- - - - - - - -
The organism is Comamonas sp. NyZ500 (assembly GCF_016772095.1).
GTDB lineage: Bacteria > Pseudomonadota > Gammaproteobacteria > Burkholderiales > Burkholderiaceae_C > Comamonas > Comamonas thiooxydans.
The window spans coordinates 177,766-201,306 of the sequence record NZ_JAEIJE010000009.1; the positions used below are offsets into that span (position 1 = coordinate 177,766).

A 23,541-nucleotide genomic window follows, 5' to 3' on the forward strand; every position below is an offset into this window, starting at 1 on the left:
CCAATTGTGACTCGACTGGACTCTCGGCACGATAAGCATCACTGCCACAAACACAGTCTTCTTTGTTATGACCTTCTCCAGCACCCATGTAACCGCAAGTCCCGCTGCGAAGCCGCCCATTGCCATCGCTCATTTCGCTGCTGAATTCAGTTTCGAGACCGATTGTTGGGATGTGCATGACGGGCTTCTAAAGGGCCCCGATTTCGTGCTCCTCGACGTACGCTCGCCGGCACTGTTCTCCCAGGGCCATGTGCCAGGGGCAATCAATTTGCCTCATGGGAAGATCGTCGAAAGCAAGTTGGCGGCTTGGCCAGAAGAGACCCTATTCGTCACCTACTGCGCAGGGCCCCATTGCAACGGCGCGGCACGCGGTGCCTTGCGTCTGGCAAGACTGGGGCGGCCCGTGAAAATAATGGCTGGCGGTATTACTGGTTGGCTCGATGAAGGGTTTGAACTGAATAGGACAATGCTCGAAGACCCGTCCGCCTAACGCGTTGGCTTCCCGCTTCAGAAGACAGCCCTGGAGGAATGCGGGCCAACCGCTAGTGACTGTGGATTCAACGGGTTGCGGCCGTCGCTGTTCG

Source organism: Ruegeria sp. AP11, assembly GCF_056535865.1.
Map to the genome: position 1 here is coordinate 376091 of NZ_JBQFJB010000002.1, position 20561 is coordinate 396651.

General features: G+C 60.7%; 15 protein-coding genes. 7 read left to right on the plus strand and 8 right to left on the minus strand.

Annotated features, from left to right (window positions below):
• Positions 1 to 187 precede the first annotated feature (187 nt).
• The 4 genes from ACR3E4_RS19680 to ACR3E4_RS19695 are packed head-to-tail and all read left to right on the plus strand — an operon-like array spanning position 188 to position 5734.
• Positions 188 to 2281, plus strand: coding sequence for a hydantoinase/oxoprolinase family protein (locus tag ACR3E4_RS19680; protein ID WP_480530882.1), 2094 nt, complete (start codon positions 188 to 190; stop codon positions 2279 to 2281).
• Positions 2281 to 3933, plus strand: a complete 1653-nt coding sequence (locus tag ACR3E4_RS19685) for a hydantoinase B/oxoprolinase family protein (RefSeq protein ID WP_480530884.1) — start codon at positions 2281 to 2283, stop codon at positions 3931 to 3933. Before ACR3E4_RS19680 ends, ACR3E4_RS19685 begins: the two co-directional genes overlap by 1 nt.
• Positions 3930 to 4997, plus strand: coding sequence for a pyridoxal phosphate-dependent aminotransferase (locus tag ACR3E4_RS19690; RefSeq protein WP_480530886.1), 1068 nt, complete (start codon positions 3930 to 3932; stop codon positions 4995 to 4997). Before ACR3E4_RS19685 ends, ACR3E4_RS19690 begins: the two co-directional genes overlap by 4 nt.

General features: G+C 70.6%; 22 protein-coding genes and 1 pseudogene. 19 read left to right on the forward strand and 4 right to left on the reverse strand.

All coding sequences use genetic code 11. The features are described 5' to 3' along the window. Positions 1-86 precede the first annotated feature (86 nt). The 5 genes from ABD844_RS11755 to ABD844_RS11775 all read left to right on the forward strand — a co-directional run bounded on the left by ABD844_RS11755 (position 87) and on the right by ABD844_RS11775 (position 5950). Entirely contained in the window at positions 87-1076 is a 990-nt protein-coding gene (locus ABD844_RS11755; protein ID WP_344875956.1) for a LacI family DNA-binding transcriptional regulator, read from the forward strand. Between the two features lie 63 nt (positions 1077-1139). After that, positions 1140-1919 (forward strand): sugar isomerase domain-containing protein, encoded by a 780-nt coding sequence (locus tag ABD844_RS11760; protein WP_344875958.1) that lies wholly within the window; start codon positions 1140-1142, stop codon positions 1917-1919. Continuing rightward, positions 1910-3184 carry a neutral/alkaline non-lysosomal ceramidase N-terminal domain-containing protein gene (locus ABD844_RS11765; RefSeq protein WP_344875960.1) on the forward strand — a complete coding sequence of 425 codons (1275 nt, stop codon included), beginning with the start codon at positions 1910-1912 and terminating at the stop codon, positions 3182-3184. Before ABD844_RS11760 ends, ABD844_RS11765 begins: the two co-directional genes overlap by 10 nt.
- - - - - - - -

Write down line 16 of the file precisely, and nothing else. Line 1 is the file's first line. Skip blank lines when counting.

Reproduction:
All coding sequences use genetic code 11. The features are described 5' to 3' along the window. Positions 1-86 precede the first annotated feature (86 nt). The 5 genes from ABD844_RS11755 to ABD844_RS11775 all read left to right on the forward strand — a co-directional run bounded on the left by ABD844_RS11755 (position 87) and on the right by ABD844_RS11775 (position 5950). Entirely contained in the window at positions 87-1076 is a 990-nt protein-coding gene (locus ABD844_RS11755; protein ID WP_344875956.1) for a LacI family DNA-binding transcriptional regulator, read from the forward strand. Between the two features lie 63 nt (positions 1077-1139). After that, positions 1140-1919 (forward strand): sugar isomerase domain-containing protein, encoded by a 780-nt coding sequence (locus tag ABD844_RS11760; protein WP_344875958.1) that lies wholly within the window; start codon positions 1140-1142, stop codon positions 1917-1919. Continuing rightward, positions 1910-3184 carry a neutral/alkaline non-lysosomal ceramidase N-terminal domain-containing protein gene (locus ABD844_RS11765; RefSeq protein WP_344875960.1) on the forward strand — a complete coding sequence of 425 codons (1275 nt, stop codon included), beginning with the start codon at positions 1910-1912 and terminating at the stop codon, positions 3182-3184. Before ABD844_RS11760 ends, ABD844_RS11765 begins: the two co-directional genes overlap by 10 nt.